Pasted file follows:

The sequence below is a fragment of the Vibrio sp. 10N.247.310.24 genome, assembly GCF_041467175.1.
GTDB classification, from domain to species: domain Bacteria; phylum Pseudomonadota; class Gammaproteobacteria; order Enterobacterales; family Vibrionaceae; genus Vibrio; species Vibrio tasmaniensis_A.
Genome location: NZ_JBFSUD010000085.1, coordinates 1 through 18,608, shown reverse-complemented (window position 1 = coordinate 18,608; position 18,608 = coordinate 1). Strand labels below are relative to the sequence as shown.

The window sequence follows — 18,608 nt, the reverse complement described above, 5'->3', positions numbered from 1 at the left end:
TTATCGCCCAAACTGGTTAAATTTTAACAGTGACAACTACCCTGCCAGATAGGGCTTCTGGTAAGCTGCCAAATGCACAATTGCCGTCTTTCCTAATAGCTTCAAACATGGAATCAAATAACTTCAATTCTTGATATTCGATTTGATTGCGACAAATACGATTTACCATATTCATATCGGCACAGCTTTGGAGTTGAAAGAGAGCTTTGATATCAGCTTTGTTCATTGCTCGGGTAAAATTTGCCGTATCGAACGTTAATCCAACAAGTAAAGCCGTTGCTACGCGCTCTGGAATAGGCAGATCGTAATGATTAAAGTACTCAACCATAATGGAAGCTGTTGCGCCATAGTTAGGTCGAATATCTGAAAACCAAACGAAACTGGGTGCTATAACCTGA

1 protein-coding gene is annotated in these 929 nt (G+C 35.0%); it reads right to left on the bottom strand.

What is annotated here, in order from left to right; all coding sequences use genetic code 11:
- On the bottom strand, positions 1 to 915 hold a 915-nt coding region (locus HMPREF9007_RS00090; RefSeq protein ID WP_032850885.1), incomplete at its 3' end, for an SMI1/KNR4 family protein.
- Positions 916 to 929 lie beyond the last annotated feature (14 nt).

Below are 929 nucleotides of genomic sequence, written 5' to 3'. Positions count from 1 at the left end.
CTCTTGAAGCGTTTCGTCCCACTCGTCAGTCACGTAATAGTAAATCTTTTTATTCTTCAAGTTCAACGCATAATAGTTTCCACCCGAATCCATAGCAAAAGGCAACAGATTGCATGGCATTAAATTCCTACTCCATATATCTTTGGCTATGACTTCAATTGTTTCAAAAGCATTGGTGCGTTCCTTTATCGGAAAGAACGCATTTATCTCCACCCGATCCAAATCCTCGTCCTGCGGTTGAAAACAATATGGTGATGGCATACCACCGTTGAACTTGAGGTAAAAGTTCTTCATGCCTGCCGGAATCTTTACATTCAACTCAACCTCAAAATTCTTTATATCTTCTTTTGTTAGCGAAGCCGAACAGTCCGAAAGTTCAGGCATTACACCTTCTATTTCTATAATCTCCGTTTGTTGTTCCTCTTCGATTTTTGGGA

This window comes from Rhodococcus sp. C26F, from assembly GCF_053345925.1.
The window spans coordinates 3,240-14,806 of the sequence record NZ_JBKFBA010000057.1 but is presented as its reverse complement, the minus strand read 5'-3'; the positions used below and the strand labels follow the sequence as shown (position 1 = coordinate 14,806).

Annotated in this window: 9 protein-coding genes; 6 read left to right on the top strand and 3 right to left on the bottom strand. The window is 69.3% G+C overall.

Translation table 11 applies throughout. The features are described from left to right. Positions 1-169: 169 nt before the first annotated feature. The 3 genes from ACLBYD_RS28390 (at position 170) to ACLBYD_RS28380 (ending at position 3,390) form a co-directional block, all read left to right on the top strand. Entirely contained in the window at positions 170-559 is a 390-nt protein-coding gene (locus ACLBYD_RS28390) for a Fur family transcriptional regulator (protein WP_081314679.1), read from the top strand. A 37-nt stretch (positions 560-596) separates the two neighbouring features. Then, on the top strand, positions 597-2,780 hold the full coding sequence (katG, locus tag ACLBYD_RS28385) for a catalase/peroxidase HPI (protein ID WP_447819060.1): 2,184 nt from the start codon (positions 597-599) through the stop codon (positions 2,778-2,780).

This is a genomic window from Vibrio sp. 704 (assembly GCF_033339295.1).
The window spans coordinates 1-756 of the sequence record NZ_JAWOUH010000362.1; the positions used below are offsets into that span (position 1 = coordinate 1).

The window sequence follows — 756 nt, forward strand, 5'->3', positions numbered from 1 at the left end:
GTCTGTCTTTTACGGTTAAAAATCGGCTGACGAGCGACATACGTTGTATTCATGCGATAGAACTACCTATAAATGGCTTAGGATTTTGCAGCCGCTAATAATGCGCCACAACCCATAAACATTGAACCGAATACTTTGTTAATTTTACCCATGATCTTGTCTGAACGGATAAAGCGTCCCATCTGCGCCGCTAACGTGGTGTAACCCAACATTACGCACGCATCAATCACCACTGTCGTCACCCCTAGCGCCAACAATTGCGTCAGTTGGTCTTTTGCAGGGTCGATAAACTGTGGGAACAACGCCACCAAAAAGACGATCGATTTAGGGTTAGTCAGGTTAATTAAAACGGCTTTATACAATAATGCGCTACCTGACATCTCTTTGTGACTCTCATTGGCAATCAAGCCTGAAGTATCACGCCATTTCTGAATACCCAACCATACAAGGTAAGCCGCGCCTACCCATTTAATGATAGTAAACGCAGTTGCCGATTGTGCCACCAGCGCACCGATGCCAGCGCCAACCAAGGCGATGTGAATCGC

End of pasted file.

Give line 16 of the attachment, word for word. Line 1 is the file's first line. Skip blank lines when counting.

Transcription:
This is a genomic window from Vibrio sp. 704 (assembly GCF_033339295.1).